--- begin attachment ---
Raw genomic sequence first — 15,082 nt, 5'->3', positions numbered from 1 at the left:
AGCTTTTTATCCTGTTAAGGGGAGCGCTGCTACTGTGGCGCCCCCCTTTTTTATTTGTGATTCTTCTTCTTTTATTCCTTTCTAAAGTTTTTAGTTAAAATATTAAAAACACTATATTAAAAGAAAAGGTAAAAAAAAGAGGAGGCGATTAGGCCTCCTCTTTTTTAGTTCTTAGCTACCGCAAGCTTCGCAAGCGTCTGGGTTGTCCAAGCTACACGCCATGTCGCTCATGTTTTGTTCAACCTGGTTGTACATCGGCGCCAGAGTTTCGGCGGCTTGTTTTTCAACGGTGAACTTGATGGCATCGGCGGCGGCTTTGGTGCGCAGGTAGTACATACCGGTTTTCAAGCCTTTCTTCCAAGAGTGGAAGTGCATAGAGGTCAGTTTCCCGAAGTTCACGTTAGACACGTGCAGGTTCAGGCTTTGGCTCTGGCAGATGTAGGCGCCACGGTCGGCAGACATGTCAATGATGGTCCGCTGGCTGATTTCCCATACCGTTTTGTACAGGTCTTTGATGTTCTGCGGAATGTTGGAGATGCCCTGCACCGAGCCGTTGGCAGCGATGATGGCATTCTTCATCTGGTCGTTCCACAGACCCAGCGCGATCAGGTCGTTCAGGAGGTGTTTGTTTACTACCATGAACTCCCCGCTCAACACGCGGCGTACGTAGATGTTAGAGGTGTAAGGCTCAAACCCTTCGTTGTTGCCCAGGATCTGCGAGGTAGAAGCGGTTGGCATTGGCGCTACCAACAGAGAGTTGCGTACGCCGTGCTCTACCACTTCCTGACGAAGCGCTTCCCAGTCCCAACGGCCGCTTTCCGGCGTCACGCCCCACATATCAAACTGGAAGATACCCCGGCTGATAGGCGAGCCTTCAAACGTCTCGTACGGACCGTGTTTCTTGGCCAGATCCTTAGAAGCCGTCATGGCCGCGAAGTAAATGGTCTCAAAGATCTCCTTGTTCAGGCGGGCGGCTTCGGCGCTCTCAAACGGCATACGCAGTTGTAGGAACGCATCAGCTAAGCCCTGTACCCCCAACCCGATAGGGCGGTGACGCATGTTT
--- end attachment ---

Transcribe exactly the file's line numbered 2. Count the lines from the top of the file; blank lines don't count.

AGCTTTTTATCCTGTTAAGGGGAGCGCTGCTACTGTGGCGCCCCCCTTTTTTATTTGTGATTCTTCTTCTTTTATTCCTTTCTAAAGTTTTTAGTTAAAATATTAAAAACACTATATTAAAAGAAAAGGTAAAAAAAAGAGGAGGCGATTAGGCCTCCTCTTTTTTAGTTCTTAGCTACCGCAAGCTTCGCAAGCGTCTGGGTTGTCCAAGCTACACGCCATGTCGCTCATGTTTTGTTCAACCTGGTTGTACATCGGCGCCAGAGTTTCGGCGGCTTGTTTTTCAACGGTGAACTTGATGGCATCGGCGGCGGCTTTGGTGCGCAGGTAGTACATACCGGTTTTCAAGCCTTTCTTCCAAGAGTGGAAGTGCATAGAGGTCAGTTTCCCGAAGTTCACGTTAGACACGTGCAGGTTCAGGCTTTGGCTCTGGCAGATGTAGGCGCCACGGTCGGCAGACATGTCAATGATGGTCCGCTGGCTGATTTCCCATACCGTTTTGTACAGGTCTTTGATGTTCTGCGGAATGTTGGAGATGCCCTGCACCGAGCCGTTGGCAGCGATGATGGCATTCTTCATCTGGTCGTTCCACAGACCCAGCGCGATCAGGTCGTTCAGGAGGTGTTTGTTTACTACCATGAACTCCCCGCTCAACACGCGGCGTACGTAGATGTTAGAGGTGTAAGGCTCAAACCCTTCGTTGTTGCCCAGGATCTGCGAGGTAGAAGCGGTTGGCATTGGCGCTACCAACAGAGAGTTGCGTACGCCGTGCTCTACCACTTCCTGACGAAGCGCTTCCCAGTCCCAACGGCCGCTTTCCGGCGTCACGCCCCACATATCAAACTGGAAGATACCCCGGCTGATAGGCGAGCCTTCAAACGTCTCGTACGGACCGTGTTTCTTGGCCAGATCCTTAGAAGCCGTCATGGCCGCGAAGTAAATGGTCTCAAAGATCTCCTTGTTCAGGCGGGCGGCTTCGGCGCTCTCAAACGGCATACGCAGTTGTAGGAACGCATCAGCTAAGCCCTGTACCCCCAACCCGATAGGGCGGTGACGCATGTTT